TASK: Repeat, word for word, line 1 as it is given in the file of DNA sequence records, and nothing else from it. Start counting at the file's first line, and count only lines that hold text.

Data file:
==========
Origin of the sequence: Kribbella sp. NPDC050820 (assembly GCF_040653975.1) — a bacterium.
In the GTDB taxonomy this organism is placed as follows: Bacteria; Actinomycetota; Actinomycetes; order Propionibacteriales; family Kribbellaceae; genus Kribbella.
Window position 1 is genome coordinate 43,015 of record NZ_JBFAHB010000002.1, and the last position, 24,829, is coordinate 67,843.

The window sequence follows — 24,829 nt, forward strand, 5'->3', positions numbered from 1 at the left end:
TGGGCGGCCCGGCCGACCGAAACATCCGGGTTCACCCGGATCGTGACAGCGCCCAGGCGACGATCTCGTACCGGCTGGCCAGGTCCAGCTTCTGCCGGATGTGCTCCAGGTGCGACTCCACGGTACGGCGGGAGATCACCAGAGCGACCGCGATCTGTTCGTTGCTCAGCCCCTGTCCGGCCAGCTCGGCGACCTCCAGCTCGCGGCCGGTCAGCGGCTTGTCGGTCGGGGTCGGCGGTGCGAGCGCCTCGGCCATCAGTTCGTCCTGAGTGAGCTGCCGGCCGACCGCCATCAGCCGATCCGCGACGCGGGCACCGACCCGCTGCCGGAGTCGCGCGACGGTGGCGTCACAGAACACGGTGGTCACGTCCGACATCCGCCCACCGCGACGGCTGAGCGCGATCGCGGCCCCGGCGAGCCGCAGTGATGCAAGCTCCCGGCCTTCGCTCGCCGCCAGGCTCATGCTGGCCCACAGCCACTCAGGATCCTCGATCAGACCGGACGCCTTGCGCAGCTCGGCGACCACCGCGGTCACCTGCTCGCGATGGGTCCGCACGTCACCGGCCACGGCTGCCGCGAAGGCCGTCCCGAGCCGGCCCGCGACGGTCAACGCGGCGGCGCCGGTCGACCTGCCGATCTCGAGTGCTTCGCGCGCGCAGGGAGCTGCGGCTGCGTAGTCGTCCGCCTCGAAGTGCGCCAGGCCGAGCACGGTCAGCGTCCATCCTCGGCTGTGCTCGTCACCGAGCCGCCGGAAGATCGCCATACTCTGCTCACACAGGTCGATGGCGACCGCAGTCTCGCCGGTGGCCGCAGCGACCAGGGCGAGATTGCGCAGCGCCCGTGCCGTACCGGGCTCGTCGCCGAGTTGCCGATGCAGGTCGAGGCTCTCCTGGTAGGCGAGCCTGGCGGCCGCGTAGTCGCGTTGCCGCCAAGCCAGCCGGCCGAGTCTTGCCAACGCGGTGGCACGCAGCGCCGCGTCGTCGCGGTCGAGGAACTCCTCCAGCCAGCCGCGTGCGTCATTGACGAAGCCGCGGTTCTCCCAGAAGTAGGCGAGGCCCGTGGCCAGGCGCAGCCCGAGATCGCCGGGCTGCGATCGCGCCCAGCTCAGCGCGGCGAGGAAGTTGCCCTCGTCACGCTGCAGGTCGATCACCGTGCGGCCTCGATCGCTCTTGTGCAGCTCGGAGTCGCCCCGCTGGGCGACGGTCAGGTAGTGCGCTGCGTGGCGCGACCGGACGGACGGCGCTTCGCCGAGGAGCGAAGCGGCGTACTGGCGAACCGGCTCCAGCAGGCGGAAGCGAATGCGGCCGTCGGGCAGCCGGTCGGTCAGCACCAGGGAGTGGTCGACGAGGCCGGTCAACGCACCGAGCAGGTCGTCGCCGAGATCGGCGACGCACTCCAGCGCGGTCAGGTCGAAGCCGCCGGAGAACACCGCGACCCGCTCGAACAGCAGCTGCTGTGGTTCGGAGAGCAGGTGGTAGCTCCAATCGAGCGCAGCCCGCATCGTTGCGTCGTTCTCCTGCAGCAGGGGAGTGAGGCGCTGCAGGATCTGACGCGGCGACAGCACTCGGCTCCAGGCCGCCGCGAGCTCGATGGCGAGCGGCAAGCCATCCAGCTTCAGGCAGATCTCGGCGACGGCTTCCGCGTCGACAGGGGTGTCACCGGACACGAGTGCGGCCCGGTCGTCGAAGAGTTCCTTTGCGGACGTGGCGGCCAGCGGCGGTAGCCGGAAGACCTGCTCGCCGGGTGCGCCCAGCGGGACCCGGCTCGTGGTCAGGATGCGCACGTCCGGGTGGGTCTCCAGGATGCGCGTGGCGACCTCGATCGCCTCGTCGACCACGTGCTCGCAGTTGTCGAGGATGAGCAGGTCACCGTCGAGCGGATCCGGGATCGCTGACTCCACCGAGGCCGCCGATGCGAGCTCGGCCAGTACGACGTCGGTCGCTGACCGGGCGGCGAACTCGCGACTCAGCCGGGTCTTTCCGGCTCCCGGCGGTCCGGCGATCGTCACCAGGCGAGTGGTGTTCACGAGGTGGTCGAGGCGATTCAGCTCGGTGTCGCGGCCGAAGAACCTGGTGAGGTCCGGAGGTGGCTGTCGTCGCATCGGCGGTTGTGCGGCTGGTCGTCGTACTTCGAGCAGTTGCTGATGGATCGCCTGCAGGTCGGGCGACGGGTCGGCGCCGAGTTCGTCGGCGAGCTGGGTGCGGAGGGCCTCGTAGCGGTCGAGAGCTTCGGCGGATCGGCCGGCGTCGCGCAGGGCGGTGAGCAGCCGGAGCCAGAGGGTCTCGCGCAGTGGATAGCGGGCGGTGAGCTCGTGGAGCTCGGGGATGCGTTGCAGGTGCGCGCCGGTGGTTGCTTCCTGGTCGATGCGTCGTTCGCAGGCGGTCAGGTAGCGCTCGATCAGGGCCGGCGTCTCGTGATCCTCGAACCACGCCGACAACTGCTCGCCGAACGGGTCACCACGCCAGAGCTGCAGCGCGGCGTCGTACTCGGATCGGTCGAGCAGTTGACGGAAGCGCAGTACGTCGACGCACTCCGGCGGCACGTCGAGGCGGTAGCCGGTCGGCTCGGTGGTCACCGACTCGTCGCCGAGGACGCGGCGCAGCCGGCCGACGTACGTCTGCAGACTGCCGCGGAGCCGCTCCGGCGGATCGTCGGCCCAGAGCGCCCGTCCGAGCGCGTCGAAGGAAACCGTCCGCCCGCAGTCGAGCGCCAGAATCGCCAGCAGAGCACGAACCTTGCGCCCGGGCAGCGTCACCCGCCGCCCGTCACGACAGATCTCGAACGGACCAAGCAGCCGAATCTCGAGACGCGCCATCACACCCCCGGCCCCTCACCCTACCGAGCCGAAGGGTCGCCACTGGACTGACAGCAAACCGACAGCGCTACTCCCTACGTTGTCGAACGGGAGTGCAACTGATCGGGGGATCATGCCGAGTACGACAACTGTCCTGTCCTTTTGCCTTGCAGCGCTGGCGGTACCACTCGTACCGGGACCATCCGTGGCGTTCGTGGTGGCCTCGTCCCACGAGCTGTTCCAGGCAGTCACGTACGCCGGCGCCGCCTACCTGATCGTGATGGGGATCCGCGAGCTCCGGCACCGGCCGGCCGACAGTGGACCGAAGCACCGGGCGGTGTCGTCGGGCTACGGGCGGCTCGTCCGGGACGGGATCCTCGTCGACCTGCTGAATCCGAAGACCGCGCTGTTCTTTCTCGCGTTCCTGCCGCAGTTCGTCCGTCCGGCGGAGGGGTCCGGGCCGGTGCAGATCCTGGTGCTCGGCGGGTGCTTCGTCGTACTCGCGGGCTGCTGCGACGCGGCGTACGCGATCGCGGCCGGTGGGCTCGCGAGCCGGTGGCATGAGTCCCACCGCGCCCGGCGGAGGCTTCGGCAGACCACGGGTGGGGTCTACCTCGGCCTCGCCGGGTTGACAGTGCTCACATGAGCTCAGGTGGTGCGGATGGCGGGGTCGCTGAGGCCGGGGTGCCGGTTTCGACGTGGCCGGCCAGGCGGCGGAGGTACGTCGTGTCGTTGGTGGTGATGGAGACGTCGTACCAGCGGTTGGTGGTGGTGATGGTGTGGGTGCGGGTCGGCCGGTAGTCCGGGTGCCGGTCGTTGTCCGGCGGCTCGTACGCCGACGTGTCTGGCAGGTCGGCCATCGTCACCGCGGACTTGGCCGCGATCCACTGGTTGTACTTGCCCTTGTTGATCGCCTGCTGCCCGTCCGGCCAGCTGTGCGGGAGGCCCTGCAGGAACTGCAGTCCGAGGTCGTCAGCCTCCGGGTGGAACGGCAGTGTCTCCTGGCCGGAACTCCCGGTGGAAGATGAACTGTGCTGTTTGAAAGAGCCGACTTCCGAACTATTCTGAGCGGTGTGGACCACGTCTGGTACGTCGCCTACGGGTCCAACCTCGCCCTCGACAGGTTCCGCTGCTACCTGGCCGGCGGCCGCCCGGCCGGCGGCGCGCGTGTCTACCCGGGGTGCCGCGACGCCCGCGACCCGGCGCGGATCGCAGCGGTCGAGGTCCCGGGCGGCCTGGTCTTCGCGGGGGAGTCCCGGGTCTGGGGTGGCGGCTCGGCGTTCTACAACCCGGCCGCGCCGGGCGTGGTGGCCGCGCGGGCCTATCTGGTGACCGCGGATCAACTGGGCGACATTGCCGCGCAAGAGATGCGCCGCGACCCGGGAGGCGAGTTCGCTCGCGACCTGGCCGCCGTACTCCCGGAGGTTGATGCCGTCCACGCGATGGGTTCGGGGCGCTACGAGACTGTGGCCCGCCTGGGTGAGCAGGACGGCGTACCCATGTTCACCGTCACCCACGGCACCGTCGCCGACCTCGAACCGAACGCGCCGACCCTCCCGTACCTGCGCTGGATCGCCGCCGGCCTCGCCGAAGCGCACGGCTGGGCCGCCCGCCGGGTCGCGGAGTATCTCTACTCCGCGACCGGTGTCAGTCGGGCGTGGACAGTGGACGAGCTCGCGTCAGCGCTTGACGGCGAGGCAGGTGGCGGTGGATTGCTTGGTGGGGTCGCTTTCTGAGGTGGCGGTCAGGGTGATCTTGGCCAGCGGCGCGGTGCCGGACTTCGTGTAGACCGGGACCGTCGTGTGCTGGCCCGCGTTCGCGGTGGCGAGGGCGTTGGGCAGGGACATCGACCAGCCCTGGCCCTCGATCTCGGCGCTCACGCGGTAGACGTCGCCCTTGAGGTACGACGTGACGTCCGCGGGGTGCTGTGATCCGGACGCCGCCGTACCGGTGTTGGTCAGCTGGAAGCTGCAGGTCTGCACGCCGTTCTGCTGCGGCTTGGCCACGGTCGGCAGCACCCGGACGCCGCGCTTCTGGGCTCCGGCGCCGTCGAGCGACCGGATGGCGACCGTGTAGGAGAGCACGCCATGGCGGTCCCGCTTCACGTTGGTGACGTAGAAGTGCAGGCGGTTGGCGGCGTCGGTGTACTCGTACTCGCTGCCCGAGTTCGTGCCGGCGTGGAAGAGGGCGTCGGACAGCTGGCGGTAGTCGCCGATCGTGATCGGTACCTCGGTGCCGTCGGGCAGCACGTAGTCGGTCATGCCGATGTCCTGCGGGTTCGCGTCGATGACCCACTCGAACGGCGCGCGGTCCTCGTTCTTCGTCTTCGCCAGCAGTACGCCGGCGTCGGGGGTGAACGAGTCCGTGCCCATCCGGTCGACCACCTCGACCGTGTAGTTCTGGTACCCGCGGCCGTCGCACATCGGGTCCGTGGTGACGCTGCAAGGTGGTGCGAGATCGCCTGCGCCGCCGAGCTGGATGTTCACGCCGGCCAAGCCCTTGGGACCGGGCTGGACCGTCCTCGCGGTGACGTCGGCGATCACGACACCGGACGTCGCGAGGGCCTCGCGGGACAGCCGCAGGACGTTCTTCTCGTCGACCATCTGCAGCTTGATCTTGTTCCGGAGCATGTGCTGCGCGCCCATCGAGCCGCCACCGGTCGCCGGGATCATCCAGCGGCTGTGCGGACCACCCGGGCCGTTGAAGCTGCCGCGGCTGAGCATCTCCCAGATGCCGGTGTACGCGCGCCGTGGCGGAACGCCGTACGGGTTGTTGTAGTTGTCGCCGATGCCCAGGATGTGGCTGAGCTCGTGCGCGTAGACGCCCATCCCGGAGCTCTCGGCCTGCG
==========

Origin of the sequence: Kribbella sp. NPDC050820 (assembly GCF_040653975.1) — a bacterium.